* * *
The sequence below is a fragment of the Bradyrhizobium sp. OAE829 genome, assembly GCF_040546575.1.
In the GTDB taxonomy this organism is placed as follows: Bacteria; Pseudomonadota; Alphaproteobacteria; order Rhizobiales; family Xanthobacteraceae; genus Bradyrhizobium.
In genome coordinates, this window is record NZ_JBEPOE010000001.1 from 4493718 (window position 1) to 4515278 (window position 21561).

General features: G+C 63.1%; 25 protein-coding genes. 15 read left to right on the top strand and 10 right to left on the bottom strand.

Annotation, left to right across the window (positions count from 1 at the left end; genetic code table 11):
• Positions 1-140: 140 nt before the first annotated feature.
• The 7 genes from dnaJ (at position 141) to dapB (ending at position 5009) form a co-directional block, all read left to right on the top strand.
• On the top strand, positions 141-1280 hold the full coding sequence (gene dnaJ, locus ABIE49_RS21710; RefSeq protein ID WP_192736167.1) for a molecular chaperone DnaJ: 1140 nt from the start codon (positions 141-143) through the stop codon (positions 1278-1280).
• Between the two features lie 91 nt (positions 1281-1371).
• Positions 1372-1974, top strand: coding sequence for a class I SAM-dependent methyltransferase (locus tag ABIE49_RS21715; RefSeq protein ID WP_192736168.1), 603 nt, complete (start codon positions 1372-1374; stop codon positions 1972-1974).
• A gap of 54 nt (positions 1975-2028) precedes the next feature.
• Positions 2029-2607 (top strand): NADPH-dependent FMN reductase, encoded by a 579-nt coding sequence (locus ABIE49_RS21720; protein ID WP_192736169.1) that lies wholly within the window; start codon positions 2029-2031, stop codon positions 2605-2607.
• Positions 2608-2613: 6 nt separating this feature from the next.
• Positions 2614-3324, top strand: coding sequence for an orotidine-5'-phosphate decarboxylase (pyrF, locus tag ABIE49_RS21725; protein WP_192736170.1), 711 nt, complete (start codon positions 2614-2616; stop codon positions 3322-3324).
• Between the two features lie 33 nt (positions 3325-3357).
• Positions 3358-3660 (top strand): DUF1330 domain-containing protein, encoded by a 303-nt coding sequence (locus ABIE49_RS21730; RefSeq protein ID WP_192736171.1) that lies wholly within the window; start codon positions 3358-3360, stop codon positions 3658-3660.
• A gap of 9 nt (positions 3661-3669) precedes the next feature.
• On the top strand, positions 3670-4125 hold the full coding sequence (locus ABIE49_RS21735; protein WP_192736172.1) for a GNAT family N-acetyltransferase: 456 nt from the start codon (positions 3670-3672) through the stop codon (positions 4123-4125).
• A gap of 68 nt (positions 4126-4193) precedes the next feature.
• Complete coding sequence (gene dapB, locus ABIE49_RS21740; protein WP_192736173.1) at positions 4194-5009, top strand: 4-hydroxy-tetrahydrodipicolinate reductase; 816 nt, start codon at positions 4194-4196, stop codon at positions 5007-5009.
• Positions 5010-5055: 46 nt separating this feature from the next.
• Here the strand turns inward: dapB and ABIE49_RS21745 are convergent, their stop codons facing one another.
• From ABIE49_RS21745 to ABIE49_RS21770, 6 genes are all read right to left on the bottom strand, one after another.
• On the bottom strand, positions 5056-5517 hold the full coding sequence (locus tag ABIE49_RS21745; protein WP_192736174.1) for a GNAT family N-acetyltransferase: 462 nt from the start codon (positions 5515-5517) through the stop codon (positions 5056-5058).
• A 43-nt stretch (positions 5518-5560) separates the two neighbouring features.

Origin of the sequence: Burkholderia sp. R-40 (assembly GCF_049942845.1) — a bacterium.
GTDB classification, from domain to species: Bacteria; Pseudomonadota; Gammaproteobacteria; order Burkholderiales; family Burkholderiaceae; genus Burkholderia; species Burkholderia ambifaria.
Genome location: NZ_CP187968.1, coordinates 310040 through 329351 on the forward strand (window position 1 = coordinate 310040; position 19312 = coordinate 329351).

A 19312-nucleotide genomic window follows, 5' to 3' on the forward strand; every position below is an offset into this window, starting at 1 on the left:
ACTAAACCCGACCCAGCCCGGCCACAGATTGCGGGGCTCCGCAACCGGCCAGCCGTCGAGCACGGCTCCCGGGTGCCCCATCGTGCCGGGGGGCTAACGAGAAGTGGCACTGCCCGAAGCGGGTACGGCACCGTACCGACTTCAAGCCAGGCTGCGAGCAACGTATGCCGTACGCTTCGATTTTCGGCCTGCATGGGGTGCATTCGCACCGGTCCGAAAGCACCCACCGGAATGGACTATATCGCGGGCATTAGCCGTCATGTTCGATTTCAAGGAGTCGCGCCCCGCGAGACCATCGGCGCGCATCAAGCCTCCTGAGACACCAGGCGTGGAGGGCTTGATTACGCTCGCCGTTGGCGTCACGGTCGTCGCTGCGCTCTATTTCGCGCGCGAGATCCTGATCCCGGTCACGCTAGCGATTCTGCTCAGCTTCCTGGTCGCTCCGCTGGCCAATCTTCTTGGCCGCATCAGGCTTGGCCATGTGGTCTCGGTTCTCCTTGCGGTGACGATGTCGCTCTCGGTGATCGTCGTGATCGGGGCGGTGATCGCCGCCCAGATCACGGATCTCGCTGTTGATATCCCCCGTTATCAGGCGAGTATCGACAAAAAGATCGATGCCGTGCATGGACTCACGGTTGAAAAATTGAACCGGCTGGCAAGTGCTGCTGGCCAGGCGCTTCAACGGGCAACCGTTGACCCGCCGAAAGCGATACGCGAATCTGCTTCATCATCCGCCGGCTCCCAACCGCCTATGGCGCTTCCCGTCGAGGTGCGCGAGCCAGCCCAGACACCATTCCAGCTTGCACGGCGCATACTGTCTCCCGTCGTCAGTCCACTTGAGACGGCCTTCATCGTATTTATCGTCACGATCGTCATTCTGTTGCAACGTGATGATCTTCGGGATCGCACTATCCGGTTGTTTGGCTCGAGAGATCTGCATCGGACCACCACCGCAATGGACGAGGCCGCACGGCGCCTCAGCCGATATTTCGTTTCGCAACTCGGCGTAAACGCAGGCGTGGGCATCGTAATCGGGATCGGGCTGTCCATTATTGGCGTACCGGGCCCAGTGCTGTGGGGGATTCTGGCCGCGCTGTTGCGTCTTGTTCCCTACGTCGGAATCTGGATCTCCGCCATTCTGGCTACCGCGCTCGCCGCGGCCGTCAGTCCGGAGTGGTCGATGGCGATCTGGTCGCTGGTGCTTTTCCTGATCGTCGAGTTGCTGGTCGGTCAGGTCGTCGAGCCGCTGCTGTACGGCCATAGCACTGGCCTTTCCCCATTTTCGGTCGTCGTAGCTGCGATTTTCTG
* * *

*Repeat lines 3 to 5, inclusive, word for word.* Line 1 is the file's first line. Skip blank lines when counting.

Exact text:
In genome coordinates, this window is record NZ_JBEPOE010000001.1 from 4493718 (window position 1) to 4515278 (window position 21561).

General features: G+C 63.1%; 25 protein-coding genes. 15 read left to right on the top strand and 10 right to left on the bottom strand.

Annotation, left to right across the window (positions count from 1 at the left end; genetic code table 11):